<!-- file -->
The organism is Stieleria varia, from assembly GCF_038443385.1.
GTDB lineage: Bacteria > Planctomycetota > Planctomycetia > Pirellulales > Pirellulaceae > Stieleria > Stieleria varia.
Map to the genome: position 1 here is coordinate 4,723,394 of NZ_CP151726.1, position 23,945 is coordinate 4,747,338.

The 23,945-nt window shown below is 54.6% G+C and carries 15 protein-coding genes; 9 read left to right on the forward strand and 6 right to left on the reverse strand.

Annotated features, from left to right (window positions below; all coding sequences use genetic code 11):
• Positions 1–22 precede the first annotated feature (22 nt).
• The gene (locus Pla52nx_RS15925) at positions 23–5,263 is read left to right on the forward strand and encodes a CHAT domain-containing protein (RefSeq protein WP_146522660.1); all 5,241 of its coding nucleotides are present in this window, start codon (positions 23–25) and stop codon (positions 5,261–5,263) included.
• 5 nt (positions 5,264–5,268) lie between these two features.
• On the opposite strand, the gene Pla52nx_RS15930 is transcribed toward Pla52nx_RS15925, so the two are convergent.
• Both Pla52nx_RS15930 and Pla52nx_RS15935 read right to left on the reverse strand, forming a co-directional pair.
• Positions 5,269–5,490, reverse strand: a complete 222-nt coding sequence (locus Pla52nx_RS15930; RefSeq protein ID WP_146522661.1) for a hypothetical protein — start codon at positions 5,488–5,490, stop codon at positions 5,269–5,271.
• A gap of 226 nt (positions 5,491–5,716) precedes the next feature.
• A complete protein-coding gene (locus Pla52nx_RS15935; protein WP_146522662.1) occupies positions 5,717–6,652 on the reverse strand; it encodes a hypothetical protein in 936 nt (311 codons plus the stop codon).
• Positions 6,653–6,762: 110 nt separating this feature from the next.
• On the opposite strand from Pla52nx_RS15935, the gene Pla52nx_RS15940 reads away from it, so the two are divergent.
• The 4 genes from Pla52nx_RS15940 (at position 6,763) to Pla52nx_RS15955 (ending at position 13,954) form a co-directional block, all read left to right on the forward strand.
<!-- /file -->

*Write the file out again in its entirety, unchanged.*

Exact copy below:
The organism is Stieleria varia, from assembly GCF_038443385.1.
GTDB lineage: Bacteria > Planctomycetota > Planctomycetia > Pirellulales > Pirellulaceae > Stieleria > Stieleria varia.
Map to the genome: position 1 here is coordinate 4,723,394 of NZ_CP151726.1, position 23,945 is coordinate 4,747,338.

The 23,945-nt window shown below is 54.6% G+C and carries 15 protein-coding genes; 9 read left to right on the forward strand and 6 right to left on the reverse strand.

Annotated features, from left to right (window positions below; all coding sequences use genetic code 11):
• Positions 1–22 precede the first annotated feature (22 nt).
• The gene (locus Pla52nx_RS15925) at positions 23–5,263 is read left to right on the forward strand and encodes a CHAT domain-containing protein (RefSeq protein WP_146522660.1); all 5,241 of its coding nucleotides are present in this window, start codon (positions 23–25) and stop codon (positions 5,261–5,263) included.
• 5 nt (positions 5,264–5,268) lie between these two features.
• On the opposite strand, the gene Pla52nx_RS15930 is transcribed toward Pla52nx_RS15925, so the two are convergent.
• Both Pla52nx_RS15930 and Pla52nx_RS15935 read right to left on the reverse strand, forming a co-directional pair.
• Positions 5,269–5,490, reverse strand: a complete 222-nt coding sequence (locus Pla52nx_RS15930; RefSeq protein ID WP_146522661.1) for a hypothetical protein — start codon at positions 5,488–5,490, stop codon at positions 5,269–5,271.
• A gap of 226 nt (positions 5,491–5,716) precedes the next feature.
• A complete protein-coding gene (locus Pla52nx_RS15935; protein WP_146522662.1) occupies positions 5,717–6,652 on the reverse strand; it encodes a hypothetical protein in 936 nt (311 codons plus the stop codon).
• Positions 6,653–6,762: 110 nt separating this feature from the next.
• On the opposite strand from Pla52nx_RS15935, the gene Pla52nx_RS15940 reads away from it, so the two are divergent.
• The 4 genes from Pla52nx_RS15940 (at position 6,763) to Pla52nx_RS15955 (ending at position 13,954) form a co-directional block, all read left to right on the forward strand.